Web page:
One of the most urgent and consistent questions I have been getting recently is around inflation. With the headline numbers high—and they are high—the concern is that we are moving back to the 1970s and that inflation will stay at the current 5 percent or run even higher. That conclusion seems reasonable, given the large federal deficit and spending over the past couple of years. When combined with the signs of slowing growth, it could point back to stagflation. The 1970s are calling. Maybe disco will come back as well?
Last week was relatively quiet in terms of economic updates, with only two major data releases. Initial jobless claims continued to decline to start September, while producer prices increased by more than expected in August. This will be a busier week for updates, with reports to come on consumer inflation, industrial production, retail sales, and consumer sentiment.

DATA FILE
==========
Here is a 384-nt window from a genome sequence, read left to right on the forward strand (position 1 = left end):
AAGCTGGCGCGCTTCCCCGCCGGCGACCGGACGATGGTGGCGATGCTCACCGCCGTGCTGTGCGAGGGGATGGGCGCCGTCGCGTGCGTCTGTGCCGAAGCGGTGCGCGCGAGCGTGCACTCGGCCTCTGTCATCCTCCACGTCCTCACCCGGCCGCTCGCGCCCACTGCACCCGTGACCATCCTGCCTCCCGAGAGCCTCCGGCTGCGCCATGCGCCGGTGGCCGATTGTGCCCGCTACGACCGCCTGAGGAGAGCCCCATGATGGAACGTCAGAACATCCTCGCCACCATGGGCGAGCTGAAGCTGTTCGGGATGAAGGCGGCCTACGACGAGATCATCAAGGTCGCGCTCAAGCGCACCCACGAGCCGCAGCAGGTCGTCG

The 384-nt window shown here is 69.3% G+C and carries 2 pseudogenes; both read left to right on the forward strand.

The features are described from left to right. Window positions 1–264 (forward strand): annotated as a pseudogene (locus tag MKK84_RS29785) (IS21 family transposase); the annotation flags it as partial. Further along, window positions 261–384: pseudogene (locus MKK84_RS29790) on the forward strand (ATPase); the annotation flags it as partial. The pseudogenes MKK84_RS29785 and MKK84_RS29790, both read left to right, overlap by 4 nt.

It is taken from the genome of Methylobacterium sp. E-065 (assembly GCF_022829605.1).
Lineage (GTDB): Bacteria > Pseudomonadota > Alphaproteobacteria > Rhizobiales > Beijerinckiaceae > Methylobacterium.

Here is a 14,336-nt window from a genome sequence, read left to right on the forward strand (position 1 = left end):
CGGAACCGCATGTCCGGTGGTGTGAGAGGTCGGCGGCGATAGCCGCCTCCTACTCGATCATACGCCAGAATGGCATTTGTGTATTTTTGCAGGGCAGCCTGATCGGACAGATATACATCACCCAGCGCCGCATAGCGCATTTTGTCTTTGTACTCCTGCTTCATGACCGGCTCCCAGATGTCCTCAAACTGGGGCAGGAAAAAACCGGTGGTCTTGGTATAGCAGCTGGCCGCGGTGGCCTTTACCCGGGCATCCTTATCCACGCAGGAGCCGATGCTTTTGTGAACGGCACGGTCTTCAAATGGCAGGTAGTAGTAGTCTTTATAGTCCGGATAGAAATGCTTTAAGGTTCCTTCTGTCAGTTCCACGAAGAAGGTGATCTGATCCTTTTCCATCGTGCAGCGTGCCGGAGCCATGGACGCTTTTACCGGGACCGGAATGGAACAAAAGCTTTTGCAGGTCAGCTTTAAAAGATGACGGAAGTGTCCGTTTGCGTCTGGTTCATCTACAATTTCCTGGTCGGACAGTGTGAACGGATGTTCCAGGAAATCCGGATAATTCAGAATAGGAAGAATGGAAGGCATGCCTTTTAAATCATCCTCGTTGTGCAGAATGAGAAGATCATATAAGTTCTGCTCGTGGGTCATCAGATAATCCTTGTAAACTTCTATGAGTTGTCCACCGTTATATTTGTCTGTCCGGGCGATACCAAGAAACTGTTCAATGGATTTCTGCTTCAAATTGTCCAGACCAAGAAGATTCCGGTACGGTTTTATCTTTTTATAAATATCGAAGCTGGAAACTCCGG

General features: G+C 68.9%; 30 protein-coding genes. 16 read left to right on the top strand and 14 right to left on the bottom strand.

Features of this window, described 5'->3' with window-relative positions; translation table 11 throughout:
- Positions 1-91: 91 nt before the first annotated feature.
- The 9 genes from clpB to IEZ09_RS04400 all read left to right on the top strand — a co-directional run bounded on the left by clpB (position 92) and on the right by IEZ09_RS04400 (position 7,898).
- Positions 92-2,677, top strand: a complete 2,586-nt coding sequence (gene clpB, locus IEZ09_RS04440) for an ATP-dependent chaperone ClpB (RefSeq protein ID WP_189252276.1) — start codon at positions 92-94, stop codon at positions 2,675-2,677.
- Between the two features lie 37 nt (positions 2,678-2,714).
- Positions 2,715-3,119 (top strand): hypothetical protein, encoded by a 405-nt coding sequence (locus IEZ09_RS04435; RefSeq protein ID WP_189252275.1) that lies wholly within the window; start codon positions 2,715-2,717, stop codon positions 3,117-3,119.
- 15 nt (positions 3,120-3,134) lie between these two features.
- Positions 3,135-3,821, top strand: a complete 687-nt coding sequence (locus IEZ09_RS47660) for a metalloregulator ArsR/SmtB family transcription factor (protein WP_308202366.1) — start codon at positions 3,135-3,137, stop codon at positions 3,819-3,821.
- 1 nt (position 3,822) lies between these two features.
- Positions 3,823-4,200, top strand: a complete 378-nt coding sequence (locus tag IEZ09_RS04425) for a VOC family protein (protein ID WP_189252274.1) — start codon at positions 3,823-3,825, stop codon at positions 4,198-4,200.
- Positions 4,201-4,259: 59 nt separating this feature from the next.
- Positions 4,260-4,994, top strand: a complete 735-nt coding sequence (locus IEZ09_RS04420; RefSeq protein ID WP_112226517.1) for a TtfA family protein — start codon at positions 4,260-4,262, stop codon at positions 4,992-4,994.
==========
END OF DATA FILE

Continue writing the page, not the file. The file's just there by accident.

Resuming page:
China’s recent regulatory crackdown and the consequent impact on its financial markets have caught the attention of worldwide media and investors. (A recent post by my colleague Peter Roberto explores the regulatory backdrop.) Given the current environment, I’ve been receiving numerous questions asking if now is the time to double down on Chinese equities. Potential investors are wondering if the recent bounce in some of the hardest-hit stocks could be a sustained run. My belief is that, over the shorter term, headline risks remain elevated for Chinese equities. In the long term, continued economic growth in China may present attractive opportunities for value creation. To avoid potential landmines, however, active management is critical.
There were a number of important economic data releases last week, with a focus on consumer and business confidence and the August employment report. The employment report showed that the pace of hiring slowed during the month, as rising medical risks served as a headwind for faster job growth. This week will be relatively quiet, with only two reports due to the holiday-shortened schedule.